Today the organization exists as part of the larger World Class Beer network of craft-beer- and specialty-focused distributors owned by Crescent Crown. Outreach and consumer education remain crucial. “One of the reasons that there was such a great alignment between the original Little Guy Distributing and Crescent Crown,” says Noll, “is because the belief at Little Guy Distributing was that we have to educate the consumer.” The sales and marketing staff are Certified Beer Servers through the Cicerone Certification Program. The distribution company holds regular homebrewing competitions as well as monthly in-house tastings.
“Our belief is that we have to have a strong local beer culture… in order to be able to bring in the Bear Republics, the Bell’s, you know, those types of beers.” Noll mentions that, following Little Guy Distributing’s education-geared model, other distributors have followed suit. But he doesn’t see it as a problem. “Right now we’re nowhere near saturation here. So the more everybody can do for the beer culture here, the better it grows.”
That organizational separation between craft and macro beers is a common trend, as if they’re entirely different products. “The big difference is that craft is still about telling the story: getting the people excited about that particular beer, about each and every little beer.”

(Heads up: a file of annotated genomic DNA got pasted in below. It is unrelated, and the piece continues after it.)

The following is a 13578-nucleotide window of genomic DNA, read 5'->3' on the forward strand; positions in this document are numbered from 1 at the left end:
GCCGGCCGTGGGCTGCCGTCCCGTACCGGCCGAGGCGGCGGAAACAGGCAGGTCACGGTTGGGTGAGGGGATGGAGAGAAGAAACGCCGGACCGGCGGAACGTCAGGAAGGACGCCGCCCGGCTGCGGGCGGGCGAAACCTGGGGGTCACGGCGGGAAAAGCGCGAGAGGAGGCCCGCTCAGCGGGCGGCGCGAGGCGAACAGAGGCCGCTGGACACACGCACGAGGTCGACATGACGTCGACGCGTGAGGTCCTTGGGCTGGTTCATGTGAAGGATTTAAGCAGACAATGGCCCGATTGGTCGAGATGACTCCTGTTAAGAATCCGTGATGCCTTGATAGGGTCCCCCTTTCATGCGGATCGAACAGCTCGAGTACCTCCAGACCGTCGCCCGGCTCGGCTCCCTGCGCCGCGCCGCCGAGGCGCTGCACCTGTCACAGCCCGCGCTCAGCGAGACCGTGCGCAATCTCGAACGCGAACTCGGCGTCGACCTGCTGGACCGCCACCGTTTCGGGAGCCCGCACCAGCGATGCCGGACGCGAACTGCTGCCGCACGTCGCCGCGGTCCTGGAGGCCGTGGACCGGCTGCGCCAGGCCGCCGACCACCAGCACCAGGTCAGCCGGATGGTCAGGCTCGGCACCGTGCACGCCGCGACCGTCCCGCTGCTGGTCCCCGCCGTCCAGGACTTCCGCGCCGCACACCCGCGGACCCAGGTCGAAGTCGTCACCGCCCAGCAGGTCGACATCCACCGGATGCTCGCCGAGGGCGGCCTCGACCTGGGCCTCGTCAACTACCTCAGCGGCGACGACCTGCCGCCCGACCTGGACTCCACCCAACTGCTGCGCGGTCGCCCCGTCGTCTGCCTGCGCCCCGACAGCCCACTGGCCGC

Imperial Beverage, owned by the Cekola family in Kalamazoo, MI, was established back in 1933. “We were primarily a Pabst Blue Ribbon house, really from early after Prohibition,” notes President Joe Cekola. When PBR started to dwindle in sales volume back in the early ‘80s, the company started to shift their focus toward imports like Beck’s and Labatt’s. They soon got into distributing Frankenmuth, Arcadia, Samuel Adams, and Sierra Nevada.
“We’ve tried to transition… from the early ‘80s into the next 15 years or so… from the distributor that had the cheapest beer in the marketplace to the distributor that had the best beer in the marketplace.” Currently Imperial has 180 employees and distributes about 205 breweries. Their staff includes 28 Certified Beer Servers and the world’s first Master Cicerone, Andrew Van Til. In 2010, Imperial Beverage was named Craft Beer Distributor of the Year, nominated by Short’s Brewing Company and supported by other clients.